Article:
Regular exercise is essential. Bear in mind that our paleo ancestors walked 5-10 miles a day. They also lifted, carried, climbed, stretched, leaped, and did whatever else was necessary to secure their sustenance and protection. Expect to start seeing a drop in blood pressure about a month after you begin exercise regularly.

For those overweight, high blood pressure may be due in part to obstructive sleep apnea. The cardinal symptoms of OSA are snoring and daytime (especially late afternoon) fatigue.

3-5 alcoholic drinks a day will definitely raise BP. Two should be the limit. If you can't limit yourself to two, you shouldn't drink at all.
posted by neuron at 9:29 PM on December 23, 2011 [1 favorite]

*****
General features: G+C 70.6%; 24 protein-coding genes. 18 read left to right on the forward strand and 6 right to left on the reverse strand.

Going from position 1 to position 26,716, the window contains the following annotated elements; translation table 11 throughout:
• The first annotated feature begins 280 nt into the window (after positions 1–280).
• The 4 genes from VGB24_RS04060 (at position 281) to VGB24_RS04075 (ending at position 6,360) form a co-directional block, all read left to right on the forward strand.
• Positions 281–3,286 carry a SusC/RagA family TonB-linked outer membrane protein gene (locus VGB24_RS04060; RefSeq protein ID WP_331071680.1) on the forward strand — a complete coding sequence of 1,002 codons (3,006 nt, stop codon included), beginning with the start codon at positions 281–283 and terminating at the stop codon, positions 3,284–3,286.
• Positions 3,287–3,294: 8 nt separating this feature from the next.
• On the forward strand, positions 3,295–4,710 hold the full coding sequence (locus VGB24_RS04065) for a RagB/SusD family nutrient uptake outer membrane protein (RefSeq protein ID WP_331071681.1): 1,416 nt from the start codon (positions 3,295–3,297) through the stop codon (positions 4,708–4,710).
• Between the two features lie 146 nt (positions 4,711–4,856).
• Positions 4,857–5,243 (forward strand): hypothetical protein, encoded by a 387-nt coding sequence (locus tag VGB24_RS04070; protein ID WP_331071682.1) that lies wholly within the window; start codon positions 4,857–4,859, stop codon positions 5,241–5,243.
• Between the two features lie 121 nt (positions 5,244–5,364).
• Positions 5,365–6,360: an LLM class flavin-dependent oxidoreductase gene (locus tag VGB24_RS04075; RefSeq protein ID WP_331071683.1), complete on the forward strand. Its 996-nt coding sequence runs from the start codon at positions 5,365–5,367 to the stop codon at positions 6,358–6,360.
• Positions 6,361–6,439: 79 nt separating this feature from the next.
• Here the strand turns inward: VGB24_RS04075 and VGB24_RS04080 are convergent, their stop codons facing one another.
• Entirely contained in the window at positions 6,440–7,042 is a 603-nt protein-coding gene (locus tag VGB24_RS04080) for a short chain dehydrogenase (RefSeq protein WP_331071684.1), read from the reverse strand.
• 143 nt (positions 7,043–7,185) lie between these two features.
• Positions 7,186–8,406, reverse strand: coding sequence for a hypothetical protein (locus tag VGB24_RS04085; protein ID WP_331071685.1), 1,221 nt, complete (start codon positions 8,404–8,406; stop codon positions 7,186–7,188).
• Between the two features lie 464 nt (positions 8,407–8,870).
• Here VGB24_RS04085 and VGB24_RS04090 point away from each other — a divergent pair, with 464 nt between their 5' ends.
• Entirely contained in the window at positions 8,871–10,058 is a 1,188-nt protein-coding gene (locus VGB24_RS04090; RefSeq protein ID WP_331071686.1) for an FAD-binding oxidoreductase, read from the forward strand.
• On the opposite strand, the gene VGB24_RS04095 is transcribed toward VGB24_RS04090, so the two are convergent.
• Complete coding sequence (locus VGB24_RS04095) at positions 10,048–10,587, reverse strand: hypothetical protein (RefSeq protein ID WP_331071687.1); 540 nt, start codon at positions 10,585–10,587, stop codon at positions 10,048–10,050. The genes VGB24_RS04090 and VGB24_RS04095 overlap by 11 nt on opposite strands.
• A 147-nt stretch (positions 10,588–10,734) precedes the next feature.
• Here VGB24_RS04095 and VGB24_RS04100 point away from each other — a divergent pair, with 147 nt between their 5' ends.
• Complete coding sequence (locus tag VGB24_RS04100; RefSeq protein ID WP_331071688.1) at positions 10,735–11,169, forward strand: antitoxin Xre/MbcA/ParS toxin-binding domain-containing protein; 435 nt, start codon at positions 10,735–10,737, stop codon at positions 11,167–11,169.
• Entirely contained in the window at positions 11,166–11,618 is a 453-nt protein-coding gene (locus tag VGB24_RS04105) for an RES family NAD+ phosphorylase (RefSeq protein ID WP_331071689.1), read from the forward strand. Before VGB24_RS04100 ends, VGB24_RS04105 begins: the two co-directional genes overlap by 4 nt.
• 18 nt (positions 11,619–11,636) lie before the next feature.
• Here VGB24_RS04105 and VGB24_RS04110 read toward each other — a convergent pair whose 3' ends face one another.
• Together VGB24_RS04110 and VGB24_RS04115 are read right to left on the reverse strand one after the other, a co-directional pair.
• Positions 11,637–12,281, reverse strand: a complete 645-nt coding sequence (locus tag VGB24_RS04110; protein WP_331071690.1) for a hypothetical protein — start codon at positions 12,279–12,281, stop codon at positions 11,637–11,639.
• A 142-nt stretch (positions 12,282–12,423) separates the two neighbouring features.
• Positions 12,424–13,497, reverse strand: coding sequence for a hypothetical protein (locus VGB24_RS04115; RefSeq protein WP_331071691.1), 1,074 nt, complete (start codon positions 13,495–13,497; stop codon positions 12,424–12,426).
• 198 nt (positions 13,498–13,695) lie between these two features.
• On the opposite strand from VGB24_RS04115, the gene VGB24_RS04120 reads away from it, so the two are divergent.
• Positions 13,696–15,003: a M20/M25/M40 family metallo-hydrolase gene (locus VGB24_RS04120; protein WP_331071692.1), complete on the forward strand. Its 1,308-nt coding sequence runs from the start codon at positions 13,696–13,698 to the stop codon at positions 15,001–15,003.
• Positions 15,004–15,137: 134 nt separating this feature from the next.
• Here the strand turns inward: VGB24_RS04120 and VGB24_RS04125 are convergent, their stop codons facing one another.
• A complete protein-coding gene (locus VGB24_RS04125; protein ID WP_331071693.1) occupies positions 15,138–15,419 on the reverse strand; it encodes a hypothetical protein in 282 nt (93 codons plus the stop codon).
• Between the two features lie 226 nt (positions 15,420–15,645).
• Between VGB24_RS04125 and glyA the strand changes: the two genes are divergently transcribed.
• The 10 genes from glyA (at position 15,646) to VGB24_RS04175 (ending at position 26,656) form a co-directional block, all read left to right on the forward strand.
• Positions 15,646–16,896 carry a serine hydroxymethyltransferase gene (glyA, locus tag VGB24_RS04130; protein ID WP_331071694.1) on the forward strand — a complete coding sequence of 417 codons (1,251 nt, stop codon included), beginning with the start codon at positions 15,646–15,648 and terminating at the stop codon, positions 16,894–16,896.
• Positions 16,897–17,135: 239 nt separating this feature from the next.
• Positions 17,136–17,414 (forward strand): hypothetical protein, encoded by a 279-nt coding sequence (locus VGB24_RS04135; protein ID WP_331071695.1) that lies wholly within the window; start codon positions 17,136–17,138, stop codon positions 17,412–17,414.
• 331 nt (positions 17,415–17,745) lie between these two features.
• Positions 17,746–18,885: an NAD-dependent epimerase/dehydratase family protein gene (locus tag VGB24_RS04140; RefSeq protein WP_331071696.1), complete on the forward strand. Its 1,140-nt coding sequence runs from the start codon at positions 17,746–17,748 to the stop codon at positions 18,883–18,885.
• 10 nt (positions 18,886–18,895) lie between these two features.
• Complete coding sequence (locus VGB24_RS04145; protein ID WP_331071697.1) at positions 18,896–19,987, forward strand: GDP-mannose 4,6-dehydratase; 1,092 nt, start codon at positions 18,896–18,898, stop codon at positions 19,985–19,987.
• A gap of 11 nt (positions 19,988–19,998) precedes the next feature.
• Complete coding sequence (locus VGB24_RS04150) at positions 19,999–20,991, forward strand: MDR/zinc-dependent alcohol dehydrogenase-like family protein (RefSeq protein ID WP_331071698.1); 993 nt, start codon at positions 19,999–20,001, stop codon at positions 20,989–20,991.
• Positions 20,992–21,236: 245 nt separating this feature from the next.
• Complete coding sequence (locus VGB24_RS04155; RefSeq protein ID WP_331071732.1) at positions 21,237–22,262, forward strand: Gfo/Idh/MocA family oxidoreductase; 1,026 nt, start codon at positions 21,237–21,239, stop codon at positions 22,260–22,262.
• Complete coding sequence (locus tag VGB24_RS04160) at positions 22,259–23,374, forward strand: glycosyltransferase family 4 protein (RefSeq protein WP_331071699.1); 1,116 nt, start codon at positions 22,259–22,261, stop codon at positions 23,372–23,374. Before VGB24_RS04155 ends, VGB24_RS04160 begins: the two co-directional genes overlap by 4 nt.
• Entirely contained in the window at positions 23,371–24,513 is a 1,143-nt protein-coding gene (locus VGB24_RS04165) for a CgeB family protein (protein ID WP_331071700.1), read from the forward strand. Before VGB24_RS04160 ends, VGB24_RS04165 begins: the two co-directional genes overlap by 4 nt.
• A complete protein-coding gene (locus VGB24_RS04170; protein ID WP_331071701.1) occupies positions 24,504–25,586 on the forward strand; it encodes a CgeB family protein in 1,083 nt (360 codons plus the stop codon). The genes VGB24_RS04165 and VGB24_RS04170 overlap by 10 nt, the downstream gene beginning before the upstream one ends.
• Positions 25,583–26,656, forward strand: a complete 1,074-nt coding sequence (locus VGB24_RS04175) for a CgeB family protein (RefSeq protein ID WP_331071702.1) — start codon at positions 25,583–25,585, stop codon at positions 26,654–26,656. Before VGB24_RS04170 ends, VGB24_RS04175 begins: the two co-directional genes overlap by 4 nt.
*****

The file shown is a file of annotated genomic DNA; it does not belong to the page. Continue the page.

I've lowered mine through mostly paleo eating and exercise (mostly lifting).

I am 28, male, 5'9" 167 lbs. A year and a half ago, my resting BP was in the neighborhood of 140/88. Today, it is more like 122/72 and I am virtually always normotensive in the mornings. When I am worked up or just sat down from physical activity, systolic can spike to the 140s or even 150, but diastolic remains normal more often than not. The first real drop came at a time when my fatty meat consumption was higher than ever before - fructose is one of your biggest enemies, not fat or cholesterol.

I'd first recommend CoQ-10 and garlic; other supplements to try can include hibiscus tea and Vitamin D. Less well established are lycopene and magnesium (but most people should supplement mag and D anyways). I've recently started doing cold showers, but I don't know yet what effect that will have. It may be a source of cardiovascular conditioning along with exercise.